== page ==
Dealing with avascular necrosis, is one of the hardest and most debilitating conditions. I should know, I lived with it for 18 years. Since writing about how I’d been living with avascular necrosis, I’ve had an overwhelming number of people reach out to me about it asking questions about dealing with it.
Questions regarding what to eat, how to work out, lose weight, what supplements to take. The questions have been numerous and if anything, it’s opened my eyes to the number of people dealing with this debilitating condition. While I did live with avascular necrosis for 18 years and lost 80 pounds with it, I no longer have the condition.
In September 2016, I had a robotic anterior (front approach) hip replacement as outpatient surgery. It went so well, I was in the gym within days of the surgery. I’ve never felt better in my life. If I had to go back, I would do the surgery sooner because it gave me my life back. I plan to write more about my hip replacement soon, but today I’m focusing on dealing with avascular necrosis. I highlighted a few tips below. Watch the video for more details and tips!
Disclaimer – the advice in this post is general advice. It’s not intended to treat or diagnose. As a health care professional, I cannot give individual medical advice unless you are a patient of mine. This is for legal reasons and to protect your health. If you are interested in receiving help from me, sign up for a one hour consult.
Stay active as much as is comfortable for you and without aggravating your condition. This takes some trial and error to figure out. If you can’t walk, stand or are in a wheelchair, do movements with your arms. Anything that keeps you moving is better than nothing.
For me, swimming, pilates, biking and weight training worked for me and for some time, walking was fine until I got closer to my surgery when the pain was unbearable. I worked with a personal pilates trainer to work on range of motion, stability and strength. She taught me things that I never would have known to do to keep my bad leg strong. Working with her and staying active on my own helped me manage the pain, and have a better outcome with surgery.
Pain management is key with any condition. For a long time, curcumin worked very well for me. In my opinion, it’s one of the best natural pain supplements on the market. Anyone who I’ve known with an arthritic condition, has had success with taking it. Once I got closer to my surgery, I took Celebrex with it and together they both did a good job of helping me deal with the pain.
I also did acupuncture treatments here and there to help. For me, the acupuncture session always helps the most. After that, it doesn’t seem to do as much but it’s always something you can consider because everyone reacts different.
Collagen (affiliate link) was one supplement I took and I still take it to this day. It’s one of the only supplements that has been scientifically shown to improve bone and joint health. I am probably in the minority when it comes to nutrition practitioners because I do not take many supplements, but collagen is one that I hands down cannot recommend enough especially for those dealing with avascular necrosis. Your bones and joints need it.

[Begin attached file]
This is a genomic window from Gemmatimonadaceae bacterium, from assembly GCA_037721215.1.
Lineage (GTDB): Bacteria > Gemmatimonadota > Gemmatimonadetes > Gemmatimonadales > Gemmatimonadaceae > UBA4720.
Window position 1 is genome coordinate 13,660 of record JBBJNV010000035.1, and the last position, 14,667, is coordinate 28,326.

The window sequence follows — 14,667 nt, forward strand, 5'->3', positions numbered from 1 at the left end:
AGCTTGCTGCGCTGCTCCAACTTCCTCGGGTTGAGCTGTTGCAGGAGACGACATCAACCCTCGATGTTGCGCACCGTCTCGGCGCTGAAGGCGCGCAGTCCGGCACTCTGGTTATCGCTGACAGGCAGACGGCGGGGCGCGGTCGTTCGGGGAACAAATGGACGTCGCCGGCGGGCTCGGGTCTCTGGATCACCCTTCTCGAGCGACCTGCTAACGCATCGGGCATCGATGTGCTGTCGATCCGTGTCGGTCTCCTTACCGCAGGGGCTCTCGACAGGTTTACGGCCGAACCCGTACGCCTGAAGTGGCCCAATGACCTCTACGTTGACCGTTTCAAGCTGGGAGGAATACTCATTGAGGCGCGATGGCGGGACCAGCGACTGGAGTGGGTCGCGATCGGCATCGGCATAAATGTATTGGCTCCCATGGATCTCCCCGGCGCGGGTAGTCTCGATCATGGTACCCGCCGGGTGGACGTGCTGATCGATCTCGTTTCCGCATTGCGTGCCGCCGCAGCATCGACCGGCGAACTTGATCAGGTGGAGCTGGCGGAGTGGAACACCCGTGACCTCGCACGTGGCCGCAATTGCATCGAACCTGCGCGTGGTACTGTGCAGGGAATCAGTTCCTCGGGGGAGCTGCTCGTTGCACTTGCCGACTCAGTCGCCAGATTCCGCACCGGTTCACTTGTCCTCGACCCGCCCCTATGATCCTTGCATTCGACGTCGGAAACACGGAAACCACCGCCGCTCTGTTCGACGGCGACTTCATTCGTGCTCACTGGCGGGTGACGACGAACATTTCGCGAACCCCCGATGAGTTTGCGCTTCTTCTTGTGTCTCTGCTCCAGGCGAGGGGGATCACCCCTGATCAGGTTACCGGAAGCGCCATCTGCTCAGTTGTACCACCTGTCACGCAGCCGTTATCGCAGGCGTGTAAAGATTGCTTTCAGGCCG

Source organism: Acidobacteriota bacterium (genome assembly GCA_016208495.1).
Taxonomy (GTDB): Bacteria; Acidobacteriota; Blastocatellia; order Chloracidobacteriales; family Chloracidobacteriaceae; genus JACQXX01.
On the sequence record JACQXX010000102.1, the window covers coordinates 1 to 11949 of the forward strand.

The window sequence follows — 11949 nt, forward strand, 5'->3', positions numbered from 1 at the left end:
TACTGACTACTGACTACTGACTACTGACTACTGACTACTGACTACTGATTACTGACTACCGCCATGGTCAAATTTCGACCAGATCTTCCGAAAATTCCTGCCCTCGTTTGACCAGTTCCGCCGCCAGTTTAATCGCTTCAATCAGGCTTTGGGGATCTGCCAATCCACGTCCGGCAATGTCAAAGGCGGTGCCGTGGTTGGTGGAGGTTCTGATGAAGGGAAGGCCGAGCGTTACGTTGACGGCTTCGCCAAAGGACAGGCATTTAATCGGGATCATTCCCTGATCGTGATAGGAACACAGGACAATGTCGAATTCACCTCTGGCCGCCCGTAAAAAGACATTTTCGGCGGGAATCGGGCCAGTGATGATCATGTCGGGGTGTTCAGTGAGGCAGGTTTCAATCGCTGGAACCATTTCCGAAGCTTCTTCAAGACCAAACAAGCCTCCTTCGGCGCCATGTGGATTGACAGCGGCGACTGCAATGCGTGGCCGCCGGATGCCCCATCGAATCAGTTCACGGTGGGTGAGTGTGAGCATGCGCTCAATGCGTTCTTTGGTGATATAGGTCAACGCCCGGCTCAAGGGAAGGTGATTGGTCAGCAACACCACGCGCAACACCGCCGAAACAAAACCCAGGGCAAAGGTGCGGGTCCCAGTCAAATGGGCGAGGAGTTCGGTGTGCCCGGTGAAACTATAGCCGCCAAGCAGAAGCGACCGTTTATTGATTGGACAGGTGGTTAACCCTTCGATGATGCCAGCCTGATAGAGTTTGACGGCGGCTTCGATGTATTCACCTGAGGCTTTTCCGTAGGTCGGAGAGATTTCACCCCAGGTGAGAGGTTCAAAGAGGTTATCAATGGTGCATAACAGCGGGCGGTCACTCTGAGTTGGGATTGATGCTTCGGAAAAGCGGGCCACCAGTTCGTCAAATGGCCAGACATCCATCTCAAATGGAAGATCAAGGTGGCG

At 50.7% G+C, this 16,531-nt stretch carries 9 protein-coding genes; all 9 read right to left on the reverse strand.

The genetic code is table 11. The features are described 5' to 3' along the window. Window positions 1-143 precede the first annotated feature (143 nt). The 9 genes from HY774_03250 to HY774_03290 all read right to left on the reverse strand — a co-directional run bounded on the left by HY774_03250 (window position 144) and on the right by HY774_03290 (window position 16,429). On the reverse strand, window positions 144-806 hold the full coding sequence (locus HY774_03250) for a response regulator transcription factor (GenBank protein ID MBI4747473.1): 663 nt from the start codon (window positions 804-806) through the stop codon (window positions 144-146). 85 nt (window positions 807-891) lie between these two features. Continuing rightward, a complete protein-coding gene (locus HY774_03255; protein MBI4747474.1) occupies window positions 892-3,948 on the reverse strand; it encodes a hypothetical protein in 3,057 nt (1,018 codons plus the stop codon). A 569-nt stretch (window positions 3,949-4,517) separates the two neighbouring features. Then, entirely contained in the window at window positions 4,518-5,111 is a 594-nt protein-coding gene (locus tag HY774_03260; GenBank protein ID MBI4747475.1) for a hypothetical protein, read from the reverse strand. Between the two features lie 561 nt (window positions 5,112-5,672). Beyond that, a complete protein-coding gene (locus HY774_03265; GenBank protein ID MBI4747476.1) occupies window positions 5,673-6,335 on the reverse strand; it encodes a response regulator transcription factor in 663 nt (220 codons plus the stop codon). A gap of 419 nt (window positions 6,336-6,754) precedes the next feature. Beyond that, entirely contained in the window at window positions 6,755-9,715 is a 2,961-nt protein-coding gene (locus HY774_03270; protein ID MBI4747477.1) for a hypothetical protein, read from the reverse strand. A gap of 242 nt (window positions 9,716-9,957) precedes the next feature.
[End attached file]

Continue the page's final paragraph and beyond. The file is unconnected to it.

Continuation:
I also took a Calcium supplement due to low bone density. Please be very careful about calcium supplements. You cannot just take calcium. It needs to be taken with Vitamin D, Vitamin K and magnesium. They are co-factors in helping your body utilize calcium otherwise your body will dispose of it, and you’re throwing you money out the door.
For dealing with inflammation, I also recommend a pharmaceutical grade fish oil supplement. In my opinion, everyone should be taking fish oil. It’s high in omega-3 which everyone needs more of in their diet to maintain a healthy heart. Like I said, omega-3 also reduces inflammation so for those dealing with avascular necrosis it’s something to consider.
Diet is the #1 question I receive from readers. Because I am a nutrition practitioner, this is tricky because I cannot legally give specific advice unless individuals are under my care. Here’s general advice that can apply to anyone.
Pay attention to hunger signals and determine if it’s a true hunger craving, or an emotional craving. It’s easy to eat your emotions while you’re dealing with an illness. The hard truth is you need to watch your weight when dealing with avascular necrosis. Extra weight puts extra stress on the joints causing increased pain.
Eat lower carb focusing on high fiber, high protein and increased omega-3 food consumption. Avoid snacking and focus on eating meals that keep you pull meal to meal. Watch portion sizes and count macros using an app to help you maintain your weight or lose weight. If you’re not sure what your macros should be, I can calculate them for you. Remember 80% or more of your body composition is what you eat, not what you do.
I hope this was helpful. For more tips and details, watch the video!
Since writing this post, I’ve had many people reach out to me about AVN asking for treatment recommendations. Because I am a health care professional, I cannot give individualized recommendations unless you are a patient of mine. This is for legal reasons and to protect your health. You may schedule a free initial consult with me to discuss how I can serve you.